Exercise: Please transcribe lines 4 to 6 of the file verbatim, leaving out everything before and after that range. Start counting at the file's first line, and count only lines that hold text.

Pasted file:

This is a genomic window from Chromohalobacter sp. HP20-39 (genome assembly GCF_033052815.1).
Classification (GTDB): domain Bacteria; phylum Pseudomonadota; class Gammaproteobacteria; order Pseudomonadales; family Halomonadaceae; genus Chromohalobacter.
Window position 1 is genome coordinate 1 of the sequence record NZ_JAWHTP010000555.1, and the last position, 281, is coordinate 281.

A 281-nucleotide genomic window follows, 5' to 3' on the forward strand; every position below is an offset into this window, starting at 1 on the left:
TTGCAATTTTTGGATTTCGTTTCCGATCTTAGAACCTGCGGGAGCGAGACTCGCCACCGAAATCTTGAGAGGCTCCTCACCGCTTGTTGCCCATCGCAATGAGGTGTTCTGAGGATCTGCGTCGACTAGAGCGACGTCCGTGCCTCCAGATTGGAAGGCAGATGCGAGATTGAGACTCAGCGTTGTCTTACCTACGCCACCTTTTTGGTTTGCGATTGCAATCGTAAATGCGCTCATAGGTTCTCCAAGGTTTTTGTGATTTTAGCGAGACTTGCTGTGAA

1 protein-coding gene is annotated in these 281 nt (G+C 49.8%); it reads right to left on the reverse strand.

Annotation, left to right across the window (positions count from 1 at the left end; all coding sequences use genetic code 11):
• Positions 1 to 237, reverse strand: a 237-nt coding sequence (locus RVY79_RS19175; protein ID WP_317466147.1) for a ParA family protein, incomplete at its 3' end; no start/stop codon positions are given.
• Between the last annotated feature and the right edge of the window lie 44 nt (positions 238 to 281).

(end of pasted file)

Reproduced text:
A 281-nucleotide genomic window follows, 5' to 3' on the forward strand; every position below is an offset into this window, starting at 1 on the left:
TTGCAATTTTTGGATTTCGTTTCCGATCTTAGAACCTGCGGGAGCGAGACTCGCCACCGAAATCTTGAGAGGCTCCTCACCGCTTGTTGCCCATCGCAATGAGGTGTTCTGAGGATCTGCGTCGACTAGAGCGACGTCCGTGCCTCCAGATTGGAAGGCAGATGCGAGATTGAGACTCAGCGTTGTCTTACCTACGCCACCTTTTTGGTTTGCGATTGCAATCGTAAATGCGCTCATAGGTTCTCCAAGGTTTTTGTGATTTTAGCGAGACTTGCTGTGAA

1 protein-coding gene is annotated in these 281 nt (G+C 49.8%); it reads right to left on the reverse strand.